Seagulls in the Chimney

Did you read that title and think to yourself, "what the actual fuck?" Yep, that pretty much sums up the reaction we had about two weeks ago as we were sitting in our living room, waiting for Avery to wake up from her nap, when we heard a most unfortunate sound spewing forth from our fireplace.

Conversation came to a dead halt. Our heads whipped around simultaneously. Exorcist-style. I blurted out: "Oh my god, there are fucking birds in our chimney," at almost the exact same moment that Mark looked at me bug-eyed and said "is that a fucking seagull?"

My first reaction was that no, it couldn't be a seagull because how would a bird that size get down our chimney? Not possible, right? Just not possible.

Then Mark reminded me that baby seagulls are quite a bit smaller than their parents.

With visions of bird shit dropping down to thoroughly coat nice little candle display currently occupying our fireplace, we immediately sprung into action. I called the chimney sweep guy that I'd spoken with earlier in the week about, you know, cleaning our chimney, to see if he had suggestions about how one goes about removing (baby?) seagulls from the core of one's house.

He told me to call Animal Control because of course he did. So we spent a few minutes trying to look up the appropriate number to call on the King County website, and then several more minutes trying to navigate the automated phone system of what appears to be the King County please-please-adopt-a-dog/cat/bird/small rodent hotline before we were finally connected to an actual person.

Who told us to call a chimney sweep.

With everyone in a position to know anything about how one removes seagulls from one's chimney pointing the finger at someone else, I asked the woman at King County what we could do about the problem now. She told me that in all likelihood the babies had fallen down the chimney and were now resting on top of the flue (sad face), and to do the following:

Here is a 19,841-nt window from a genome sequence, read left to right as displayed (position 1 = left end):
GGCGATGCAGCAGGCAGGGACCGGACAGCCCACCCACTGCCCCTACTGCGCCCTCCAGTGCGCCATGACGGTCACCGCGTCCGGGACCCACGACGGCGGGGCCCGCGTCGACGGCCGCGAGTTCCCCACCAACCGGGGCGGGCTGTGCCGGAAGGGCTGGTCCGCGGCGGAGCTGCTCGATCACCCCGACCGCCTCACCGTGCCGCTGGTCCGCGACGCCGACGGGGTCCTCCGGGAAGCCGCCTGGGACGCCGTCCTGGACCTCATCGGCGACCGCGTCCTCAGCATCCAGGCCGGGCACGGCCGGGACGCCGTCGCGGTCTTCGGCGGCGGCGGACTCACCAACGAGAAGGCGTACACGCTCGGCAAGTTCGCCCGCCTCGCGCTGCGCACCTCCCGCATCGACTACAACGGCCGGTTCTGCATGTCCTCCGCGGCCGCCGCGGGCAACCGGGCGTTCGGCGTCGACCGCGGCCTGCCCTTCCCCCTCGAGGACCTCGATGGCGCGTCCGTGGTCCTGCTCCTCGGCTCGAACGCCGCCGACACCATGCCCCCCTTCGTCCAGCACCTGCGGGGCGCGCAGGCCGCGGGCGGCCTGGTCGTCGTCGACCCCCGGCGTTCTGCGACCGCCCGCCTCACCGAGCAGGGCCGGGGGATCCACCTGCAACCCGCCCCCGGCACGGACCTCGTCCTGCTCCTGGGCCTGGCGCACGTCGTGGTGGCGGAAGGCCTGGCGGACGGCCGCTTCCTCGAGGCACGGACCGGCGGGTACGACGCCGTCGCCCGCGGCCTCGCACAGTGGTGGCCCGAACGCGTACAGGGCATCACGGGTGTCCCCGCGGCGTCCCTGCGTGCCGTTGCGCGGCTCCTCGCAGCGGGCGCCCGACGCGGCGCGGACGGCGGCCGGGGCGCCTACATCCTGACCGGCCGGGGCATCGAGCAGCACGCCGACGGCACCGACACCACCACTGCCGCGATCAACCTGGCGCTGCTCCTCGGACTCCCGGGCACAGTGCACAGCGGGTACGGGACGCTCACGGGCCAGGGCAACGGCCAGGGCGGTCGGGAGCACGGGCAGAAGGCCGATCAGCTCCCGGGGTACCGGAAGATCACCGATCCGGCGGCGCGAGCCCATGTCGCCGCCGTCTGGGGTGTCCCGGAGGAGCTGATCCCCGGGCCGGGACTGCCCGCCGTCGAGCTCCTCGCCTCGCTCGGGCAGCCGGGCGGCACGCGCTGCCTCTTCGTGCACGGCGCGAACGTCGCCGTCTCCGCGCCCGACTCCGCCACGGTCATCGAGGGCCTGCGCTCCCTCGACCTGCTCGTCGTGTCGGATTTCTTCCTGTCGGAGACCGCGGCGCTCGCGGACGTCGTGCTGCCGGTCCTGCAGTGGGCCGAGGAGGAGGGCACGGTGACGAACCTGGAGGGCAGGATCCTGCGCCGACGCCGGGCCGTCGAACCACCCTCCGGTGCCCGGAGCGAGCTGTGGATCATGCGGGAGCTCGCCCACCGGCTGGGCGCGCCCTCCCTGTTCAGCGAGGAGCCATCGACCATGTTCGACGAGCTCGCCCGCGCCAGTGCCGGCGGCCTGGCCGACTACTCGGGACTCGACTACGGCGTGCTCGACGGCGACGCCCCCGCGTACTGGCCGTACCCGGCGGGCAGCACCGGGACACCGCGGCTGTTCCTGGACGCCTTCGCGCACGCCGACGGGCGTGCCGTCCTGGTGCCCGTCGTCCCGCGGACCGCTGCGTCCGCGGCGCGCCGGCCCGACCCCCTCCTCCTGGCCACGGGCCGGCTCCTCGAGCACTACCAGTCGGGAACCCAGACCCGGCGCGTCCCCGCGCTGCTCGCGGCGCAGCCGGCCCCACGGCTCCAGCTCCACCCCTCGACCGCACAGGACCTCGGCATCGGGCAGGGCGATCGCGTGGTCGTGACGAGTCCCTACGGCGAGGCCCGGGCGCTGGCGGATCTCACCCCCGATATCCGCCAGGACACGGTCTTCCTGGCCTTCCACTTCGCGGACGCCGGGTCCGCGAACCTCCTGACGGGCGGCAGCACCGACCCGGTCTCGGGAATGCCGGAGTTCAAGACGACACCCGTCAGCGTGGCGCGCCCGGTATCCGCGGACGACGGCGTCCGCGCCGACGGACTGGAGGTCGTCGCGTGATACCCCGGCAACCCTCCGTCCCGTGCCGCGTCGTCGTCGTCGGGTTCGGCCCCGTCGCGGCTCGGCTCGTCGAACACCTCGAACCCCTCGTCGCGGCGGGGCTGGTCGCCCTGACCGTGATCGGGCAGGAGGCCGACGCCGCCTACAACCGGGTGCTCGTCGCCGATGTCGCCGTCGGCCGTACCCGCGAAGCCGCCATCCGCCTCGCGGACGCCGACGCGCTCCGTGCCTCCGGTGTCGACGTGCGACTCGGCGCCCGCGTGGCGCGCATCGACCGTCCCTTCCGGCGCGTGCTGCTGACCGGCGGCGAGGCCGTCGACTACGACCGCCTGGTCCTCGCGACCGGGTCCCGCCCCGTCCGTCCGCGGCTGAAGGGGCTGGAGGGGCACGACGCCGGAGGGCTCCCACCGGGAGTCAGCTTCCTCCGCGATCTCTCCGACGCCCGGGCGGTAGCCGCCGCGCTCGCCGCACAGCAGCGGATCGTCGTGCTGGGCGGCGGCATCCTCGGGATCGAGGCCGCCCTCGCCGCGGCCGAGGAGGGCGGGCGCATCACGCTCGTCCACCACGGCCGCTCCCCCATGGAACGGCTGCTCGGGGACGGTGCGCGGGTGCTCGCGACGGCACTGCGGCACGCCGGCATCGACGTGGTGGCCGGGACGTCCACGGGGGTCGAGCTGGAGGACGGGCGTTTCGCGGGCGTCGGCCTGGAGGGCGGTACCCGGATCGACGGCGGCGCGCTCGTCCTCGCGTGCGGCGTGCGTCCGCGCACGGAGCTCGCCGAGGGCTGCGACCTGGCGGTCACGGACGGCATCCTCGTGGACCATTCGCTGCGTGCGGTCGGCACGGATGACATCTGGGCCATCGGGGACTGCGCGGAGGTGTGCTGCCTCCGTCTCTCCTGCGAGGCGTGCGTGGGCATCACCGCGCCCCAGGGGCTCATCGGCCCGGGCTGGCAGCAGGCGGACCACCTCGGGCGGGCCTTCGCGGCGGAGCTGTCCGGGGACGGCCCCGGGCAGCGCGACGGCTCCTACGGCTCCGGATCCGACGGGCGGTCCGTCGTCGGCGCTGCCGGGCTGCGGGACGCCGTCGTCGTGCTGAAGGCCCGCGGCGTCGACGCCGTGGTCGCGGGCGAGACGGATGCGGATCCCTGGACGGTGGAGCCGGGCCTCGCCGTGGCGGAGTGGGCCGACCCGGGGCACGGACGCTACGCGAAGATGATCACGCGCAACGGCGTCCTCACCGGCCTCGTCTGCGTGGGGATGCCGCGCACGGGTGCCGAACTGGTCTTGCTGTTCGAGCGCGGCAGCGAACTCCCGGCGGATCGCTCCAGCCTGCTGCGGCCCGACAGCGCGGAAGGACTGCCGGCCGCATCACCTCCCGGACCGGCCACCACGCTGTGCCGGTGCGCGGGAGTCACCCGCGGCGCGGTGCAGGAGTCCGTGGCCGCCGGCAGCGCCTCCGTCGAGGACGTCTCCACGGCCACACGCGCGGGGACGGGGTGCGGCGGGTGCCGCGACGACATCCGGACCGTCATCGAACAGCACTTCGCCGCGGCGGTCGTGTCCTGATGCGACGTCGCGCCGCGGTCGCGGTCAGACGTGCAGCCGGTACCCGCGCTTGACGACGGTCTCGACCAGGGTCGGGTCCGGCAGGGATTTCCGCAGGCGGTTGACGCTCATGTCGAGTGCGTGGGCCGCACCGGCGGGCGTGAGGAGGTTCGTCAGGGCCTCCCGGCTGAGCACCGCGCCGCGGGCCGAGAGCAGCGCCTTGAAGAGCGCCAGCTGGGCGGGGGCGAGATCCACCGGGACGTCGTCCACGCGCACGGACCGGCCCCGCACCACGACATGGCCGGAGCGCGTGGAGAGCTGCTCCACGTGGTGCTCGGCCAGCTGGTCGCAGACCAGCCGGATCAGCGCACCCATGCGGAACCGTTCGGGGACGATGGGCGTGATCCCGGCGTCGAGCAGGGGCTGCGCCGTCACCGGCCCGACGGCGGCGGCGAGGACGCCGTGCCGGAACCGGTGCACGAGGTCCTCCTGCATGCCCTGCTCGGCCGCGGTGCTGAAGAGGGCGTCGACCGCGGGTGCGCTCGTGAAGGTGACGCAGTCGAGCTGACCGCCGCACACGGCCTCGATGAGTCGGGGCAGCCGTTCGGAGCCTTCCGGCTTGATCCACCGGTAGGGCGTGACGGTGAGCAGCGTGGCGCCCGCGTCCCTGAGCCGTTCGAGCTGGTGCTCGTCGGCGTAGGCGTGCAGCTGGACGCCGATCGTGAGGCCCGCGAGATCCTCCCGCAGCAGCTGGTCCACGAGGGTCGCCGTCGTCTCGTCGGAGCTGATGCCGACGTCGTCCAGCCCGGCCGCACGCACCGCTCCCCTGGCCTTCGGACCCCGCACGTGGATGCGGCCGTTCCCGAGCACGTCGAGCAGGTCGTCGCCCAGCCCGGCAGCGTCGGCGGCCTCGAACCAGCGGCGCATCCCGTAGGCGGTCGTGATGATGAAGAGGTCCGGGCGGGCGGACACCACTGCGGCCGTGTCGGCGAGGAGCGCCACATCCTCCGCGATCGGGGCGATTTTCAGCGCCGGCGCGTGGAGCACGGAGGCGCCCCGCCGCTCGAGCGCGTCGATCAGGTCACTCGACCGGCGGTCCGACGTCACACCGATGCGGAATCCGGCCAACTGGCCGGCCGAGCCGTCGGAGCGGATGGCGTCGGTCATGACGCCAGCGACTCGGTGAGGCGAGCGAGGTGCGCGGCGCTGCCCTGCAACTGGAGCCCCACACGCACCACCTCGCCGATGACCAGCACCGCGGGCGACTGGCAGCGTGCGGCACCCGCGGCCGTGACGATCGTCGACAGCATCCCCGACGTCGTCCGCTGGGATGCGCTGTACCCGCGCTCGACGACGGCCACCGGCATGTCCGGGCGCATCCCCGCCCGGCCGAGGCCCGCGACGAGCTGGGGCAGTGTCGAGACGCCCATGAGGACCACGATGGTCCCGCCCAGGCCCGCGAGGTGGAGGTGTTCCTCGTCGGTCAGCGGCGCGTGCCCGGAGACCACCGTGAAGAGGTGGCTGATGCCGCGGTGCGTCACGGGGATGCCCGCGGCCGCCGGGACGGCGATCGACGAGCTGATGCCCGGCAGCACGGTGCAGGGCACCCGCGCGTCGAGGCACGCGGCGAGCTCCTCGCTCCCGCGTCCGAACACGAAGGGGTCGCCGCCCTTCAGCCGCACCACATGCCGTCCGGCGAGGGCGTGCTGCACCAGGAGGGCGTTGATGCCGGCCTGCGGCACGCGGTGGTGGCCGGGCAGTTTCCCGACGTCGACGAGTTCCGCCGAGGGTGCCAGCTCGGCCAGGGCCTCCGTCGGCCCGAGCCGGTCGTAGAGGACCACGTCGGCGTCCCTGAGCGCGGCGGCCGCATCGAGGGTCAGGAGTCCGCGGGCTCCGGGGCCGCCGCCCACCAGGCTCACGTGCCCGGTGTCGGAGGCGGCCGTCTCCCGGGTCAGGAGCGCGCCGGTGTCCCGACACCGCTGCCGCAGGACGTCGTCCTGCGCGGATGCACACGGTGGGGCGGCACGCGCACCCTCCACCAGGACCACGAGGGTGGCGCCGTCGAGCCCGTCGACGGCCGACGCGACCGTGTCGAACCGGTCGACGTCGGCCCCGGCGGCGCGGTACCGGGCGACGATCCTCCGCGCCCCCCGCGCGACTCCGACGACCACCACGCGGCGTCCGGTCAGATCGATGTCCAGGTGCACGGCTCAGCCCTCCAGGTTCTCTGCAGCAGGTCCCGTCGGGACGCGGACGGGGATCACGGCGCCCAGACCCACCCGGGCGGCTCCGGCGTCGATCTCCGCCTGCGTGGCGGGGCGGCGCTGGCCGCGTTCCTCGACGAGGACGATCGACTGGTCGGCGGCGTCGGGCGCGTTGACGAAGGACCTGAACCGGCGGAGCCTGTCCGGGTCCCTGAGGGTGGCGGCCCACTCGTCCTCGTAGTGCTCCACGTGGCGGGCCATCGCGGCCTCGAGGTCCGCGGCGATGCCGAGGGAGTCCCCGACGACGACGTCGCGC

(1) Prepare a box with pillows, towels, blankets, etc.

(2) Place the box in the fireplace directly underneath the chimney

(3) Open the flue and wait for the babies to fall out, presumably in a feathery, squawking pile.

(4) Without actually touching the babies, take them outside and deposit them in a place where their presumably frantic parents would be likely to see them.

Thinking that we now had traumatized baby seagulls in our chimney, and frantic seagulls parents hovering outside, we prepared a box and Mark got down and shoved it into the fireplace.

And then went to open the flue.

Which was already open.

Now we had a real mystery on our hands. Were the babies somehow stuck up in the chimney? Were we hallucinating? Did we have a ghost seagull in the chimney?

At this point, we were already late for plans with some friends and our options were limited. We obviously couldn't reach whatever was stuck up there. It wasn't falling down, and modern chimneys wouldn't fit a small child, let alone a grown adult (or Santa).

So we woke up Avery, got our stuff together, and headed out to the car. Where we saw a fucking seagull perched atop our chimney, poking it's head down and cawing for no apparent reason whatsoever. Turns out that squawking loudly into a narrow tube conducts sound pretty well. The bloody thing was mocking us.

This is not an actual picture of our Seagull. It is merely proof that we're not alone in this problem.

Since that afternoon, knock on wood, we haven't heard any raucous screeching in our living room. Perhaps this is a daytime only thing and so we're always at work. You'd think the nanny would have mentioned it, though...

On a related note, go and YouTube the word "seagulls," and you'll discover that a lot of people find the sound of cawing relaxing. Apparently, to some people, seagull screeching is a nice complement to the sound of waves.  Those people are crazy.


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